Once a disease of the poor and undernourished, toxemia has now become a disease of all classes. In fact, wherever the Western low-calorie, low-salt diet, weight control and the use of diuretics became popular, metabolic toxemia in late pregnancy (MTLP) appeared, and with increasing frequency among the upper classes.
Dr. Brewer's findings are corroborated by none other than the ancient Egyptians. He learned that the pharaohs' pregnant wives ate pigeon, duck, goose, fish, lentils, beef, pork, honey, kelp and bread. They also ate figs and dates and a variety of spices. Their babies were robust. However, the peasants had little of this fare; they consumed mostly beer and bread. At some point, the pharaoh's priest-physician began to restrict salt to the peasants.
"Locked in the pharaohs' tombs, five thousand years ago, [were] the 'secrets' of toxemia," Dr. Brewer stated. "Thanks to Jean-Francois Champollion, who cracked the code of the hieroglyphics in 1821, we find the first evidence of the eclamptogenic diet and the resulting problems associated with deprivation."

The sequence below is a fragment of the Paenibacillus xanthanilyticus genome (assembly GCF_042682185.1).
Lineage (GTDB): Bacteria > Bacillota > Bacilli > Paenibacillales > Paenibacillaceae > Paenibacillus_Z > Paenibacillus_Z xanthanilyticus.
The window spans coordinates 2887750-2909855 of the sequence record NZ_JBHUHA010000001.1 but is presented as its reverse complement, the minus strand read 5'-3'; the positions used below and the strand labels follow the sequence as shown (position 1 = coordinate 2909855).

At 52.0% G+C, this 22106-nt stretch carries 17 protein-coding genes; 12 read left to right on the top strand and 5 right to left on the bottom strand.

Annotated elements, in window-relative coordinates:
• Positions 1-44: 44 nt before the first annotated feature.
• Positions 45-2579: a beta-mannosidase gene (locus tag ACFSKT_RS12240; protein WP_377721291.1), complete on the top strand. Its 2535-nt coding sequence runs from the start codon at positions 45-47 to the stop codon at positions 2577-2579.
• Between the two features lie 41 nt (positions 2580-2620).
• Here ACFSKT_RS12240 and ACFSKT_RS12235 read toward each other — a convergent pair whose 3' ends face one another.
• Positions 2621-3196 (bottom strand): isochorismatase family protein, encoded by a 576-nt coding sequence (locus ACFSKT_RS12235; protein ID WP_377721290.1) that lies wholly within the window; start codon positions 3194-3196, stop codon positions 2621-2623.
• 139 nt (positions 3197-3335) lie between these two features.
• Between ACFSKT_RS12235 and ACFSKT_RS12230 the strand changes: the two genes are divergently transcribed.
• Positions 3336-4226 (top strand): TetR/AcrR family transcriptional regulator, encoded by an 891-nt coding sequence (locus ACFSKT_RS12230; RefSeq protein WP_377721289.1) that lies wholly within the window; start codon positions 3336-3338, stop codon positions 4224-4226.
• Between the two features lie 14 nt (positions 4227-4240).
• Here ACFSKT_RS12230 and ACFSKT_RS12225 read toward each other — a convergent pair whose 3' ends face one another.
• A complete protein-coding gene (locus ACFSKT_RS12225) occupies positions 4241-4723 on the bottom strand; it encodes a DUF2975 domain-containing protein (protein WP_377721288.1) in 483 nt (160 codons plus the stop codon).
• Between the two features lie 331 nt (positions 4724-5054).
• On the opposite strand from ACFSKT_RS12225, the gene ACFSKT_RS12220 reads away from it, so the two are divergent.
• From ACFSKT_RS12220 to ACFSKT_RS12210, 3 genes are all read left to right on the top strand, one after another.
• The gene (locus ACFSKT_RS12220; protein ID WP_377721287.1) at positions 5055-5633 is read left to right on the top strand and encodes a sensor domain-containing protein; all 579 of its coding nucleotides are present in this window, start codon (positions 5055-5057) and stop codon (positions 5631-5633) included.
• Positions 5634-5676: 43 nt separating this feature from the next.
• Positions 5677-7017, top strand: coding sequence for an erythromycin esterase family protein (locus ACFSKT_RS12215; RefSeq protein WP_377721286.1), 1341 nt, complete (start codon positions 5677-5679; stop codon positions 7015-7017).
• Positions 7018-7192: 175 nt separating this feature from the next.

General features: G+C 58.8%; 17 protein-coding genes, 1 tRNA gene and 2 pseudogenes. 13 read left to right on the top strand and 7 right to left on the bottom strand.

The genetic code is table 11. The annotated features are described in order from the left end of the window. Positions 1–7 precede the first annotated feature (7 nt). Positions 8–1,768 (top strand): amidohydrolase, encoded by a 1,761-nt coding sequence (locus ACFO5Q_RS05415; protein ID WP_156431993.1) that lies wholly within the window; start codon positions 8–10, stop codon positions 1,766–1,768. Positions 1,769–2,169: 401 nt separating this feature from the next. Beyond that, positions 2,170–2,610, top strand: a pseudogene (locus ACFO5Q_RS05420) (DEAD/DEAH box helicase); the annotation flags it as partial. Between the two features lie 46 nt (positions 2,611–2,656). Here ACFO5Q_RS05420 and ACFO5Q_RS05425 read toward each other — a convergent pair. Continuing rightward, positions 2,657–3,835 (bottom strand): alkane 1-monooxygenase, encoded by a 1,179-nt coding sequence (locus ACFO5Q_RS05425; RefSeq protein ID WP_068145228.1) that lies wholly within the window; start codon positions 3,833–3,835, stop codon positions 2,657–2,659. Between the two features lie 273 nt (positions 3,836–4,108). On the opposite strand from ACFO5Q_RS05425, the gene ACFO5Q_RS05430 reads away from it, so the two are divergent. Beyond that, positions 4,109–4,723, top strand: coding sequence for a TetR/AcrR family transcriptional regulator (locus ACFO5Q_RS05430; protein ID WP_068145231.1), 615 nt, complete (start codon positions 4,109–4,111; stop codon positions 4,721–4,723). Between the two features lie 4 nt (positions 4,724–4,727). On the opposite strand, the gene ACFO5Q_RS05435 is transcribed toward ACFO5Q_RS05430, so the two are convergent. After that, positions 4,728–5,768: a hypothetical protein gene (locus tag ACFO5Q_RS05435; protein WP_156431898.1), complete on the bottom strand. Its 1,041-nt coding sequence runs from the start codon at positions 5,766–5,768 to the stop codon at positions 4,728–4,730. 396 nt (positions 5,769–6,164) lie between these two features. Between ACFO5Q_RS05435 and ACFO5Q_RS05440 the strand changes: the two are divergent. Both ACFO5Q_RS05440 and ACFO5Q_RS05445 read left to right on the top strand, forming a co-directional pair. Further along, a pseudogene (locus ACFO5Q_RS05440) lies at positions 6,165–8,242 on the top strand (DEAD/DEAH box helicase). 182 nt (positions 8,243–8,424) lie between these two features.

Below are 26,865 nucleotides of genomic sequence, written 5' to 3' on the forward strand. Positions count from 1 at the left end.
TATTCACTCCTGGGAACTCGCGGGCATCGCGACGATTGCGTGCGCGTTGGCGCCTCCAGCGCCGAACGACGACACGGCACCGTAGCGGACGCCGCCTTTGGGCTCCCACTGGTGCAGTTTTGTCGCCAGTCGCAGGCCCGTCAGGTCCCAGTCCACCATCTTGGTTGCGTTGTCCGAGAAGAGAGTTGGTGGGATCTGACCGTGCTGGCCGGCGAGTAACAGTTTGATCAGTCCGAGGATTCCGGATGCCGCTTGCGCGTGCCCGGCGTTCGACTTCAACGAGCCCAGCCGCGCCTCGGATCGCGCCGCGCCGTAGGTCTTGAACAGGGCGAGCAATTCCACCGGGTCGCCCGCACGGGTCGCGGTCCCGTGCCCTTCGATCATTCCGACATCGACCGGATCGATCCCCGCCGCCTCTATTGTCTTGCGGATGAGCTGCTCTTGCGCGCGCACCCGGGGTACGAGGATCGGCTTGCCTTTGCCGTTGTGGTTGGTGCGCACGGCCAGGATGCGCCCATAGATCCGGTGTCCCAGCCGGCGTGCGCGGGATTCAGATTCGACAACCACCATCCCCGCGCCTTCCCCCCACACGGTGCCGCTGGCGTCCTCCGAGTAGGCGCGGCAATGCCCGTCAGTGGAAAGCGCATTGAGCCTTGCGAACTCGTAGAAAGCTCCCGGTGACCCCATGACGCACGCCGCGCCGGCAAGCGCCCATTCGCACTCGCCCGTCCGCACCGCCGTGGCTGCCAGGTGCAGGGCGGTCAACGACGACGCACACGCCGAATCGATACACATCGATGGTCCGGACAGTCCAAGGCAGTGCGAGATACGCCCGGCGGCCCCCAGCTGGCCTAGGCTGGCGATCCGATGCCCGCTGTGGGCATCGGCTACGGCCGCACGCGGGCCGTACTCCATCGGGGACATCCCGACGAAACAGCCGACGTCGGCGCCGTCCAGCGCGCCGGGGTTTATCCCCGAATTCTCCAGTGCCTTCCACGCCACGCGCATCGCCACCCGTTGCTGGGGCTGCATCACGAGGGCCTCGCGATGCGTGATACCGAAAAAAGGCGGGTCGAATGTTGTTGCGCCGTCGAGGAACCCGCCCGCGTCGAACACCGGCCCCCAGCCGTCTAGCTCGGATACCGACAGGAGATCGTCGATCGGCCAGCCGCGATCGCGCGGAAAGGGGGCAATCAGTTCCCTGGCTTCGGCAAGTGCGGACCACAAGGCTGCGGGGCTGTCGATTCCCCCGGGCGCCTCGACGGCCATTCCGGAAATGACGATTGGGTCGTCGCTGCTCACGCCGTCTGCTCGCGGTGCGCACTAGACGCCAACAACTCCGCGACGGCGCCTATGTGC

— Nancy Wainer Cohen excerpted from an interview conducted by Renee Stein, CM
Web Site Update
Read this editorial by Jan Tritten from the brand-new issue of Midwifery Today, Spring 2010:
The table of contents for the brand new issue of Midwifery Today (Number 93, Spring 2010) is now online.
Read these reviews from Midwifery Today newly posted to our Web site:
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Question of the Week
Q: My daughter-in-law is pregnant and it's been discovered that she, like her sister, has a clotting disorder (their mom also has it). My midwife told me that she and her partner are seeing more and more pregnant women with clotting disorders whom they have to turn away, due to the fact that they are high risk. Is she alone in this? Or are midwives across the country finding more young women with clotting disorders? And anyone care to venture a guess as to why? Is it that screening is better or is it that there really are more women born with, or developing, clotting disorders throughout their life?